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The Jamison Family Mystery: Unsolved Murder With Paranormal Activity And Cults

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In October of 2009, Bobby and Sherilyn Jamison went missing along with their six-year-old daughter Madyson. In 2013, after a grueling and mystifying manhunt, a deerhunter finally found their skeletal remains on Panola Mountain, a remote Oklahoma terrain.

The bodies were lying side-by-side, face down in the dirt, only three miles from where their truck had been abandoned. The results of the autopsy are still ‘inconclusive’ and the mystery surrounding this case has not diminished. In fact, the Jamison family disappearances and deaths are considered by many to be one of America’s most bizarre murder mysteries.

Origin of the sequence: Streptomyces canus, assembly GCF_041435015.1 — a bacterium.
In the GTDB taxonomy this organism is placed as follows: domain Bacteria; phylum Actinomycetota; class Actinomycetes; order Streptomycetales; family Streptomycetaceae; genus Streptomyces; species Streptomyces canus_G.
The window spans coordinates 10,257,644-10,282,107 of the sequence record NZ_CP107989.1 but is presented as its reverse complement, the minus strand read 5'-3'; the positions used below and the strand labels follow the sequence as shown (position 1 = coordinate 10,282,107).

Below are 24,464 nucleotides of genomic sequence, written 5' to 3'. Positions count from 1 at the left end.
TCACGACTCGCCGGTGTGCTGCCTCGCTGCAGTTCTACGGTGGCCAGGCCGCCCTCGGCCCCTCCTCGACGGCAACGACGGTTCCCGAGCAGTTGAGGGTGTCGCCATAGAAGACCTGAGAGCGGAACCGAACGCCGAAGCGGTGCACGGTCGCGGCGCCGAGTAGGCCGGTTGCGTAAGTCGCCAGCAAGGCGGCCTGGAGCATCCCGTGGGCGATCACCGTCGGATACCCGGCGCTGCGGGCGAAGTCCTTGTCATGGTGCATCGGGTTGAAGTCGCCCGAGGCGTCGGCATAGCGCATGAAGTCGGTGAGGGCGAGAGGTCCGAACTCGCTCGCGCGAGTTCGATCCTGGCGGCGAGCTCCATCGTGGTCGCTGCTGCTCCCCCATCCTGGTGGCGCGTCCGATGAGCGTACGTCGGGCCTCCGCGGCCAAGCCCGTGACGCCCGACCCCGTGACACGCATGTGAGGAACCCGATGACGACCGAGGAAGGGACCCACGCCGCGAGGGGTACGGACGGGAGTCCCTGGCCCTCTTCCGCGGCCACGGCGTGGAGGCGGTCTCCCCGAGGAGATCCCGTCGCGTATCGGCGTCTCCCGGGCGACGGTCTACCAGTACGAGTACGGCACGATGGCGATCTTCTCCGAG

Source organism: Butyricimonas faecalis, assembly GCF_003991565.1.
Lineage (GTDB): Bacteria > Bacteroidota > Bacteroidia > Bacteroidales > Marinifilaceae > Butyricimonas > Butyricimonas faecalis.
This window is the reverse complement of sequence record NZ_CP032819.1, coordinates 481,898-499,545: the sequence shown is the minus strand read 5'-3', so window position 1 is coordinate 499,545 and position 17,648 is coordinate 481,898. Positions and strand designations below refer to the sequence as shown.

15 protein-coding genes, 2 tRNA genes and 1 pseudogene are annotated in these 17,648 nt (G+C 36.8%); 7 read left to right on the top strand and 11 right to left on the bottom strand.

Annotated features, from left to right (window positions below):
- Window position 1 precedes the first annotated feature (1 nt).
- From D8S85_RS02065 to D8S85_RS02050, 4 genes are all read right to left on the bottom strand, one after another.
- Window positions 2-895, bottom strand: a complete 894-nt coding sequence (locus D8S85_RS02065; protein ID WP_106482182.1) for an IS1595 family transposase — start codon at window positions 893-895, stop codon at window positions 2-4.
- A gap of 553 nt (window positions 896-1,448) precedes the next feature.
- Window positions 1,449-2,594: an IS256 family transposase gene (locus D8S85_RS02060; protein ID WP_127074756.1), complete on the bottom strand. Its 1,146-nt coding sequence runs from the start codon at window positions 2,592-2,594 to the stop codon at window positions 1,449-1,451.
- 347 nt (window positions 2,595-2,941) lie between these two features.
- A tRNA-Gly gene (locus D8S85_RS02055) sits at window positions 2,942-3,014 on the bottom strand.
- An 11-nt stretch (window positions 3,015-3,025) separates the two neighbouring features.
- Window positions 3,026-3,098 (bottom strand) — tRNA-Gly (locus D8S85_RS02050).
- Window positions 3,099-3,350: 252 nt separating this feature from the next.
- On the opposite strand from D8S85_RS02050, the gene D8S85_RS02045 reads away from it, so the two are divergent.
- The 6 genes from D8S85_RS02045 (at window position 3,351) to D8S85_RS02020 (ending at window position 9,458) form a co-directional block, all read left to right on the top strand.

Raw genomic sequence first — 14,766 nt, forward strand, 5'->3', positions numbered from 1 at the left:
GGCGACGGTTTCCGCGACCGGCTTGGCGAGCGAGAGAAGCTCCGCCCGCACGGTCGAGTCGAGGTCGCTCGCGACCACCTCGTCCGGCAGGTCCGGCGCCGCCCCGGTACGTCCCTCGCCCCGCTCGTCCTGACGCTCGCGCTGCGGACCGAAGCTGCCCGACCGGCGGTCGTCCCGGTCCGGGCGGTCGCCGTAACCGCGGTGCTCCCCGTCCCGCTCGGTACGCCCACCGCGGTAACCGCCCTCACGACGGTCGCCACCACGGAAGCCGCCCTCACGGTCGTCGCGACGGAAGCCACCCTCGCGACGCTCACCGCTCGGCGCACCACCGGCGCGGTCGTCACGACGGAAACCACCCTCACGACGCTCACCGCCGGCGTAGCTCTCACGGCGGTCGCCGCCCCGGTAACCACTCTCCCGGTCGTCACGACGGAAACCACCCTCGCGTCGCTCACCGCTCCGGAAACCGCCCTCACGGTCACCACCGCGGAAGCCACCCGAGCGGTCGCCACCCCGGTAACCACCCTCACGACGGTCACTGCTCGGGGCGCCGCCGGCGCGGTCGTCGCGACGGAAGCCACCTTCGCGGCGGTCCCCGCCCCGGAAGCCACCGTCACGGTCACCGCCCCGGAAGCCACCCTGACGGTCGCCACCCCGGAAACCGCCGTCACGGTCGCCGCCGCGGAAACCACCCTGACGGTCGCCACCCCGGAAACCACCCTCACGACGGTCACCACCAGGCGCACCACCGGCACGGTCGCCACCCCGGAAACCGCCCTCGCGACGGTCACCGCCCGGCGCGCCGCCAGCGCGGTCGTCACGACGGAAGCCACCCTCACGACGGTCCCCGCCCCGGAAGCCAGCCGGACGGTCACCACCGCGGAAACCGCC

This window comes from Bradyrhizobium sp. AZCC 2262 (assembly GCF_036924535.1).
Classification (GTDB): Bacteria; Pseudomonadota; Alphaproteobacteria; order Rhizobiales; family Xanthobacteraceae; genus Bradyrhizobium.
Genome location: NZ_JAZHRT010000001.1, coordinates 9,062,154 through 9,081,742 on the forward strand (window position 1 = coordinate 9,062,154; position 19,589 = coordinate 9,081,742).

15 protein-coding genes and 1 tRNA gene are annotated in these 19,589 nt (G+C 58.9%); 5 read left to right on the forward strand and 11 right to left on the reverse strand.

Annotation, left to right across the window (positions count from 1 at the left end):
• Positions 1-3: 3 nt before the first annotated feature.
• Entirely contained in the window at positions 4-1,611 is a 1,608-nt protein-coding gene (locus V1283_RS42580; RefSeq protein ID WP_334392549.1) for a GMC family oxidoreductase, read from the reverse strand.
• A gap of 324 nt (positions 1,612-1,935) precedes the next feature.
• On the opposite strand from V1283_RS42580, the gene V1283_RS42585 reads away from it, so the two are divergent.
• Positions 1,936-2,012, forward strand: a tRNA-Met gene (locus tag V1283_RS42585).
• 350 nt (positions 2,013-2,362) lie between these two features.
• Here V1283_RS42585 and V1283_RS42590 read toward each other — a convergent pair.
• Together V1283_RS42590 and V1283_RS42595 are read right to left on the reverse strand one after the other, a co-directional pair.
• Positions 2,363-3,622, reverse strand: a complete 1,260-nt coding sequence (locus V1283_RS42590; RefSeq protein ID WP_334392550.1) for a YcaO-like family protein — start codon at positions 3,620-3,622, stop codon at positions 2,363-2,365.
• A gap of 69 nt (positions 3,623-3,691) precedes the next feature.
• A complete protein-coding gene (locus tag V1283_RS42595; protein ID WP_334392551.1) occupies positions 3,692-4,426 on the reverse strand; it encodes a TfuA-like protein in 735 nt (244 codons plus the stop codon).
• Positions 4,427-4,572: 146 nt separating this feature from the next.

The initial–rational–explanations include: murder-suicide, (following the tragic death of her sister two years earlier, Sherilyn was very depressed); hypothermia as the result of simply wandering off and getting lost; and, of course, murder by an outside party. The family refuses to believe the first or second explanation.
Missing family’s remains found four years later
They have steadfastly maintained that despite some of the peculiarities we will soon discuss, the Jamisons were an incredibly loving family and that Bobby and Sherilyn were completely devoted to each other and their daughter. They are vocal in their belief that their beloved family members were the victims of homicide.
“The way their truck was left, it looks like it had been forced to stop by someone. Everyone round here knows there are lots of evil people up in those mountains. It’s where outlaws like Jesse James used to hide out. It’s so isolated; I’m scared to go up there.”
Other theories include murder by white supremacists, a drug deal gone wrong, a begrudging relative who works for the Mexican mafia, and even the discovery of a meth lab run by nefarious drug users. All of these, of course, lend support to homicide. Except that there is no substantial evidence for any of them.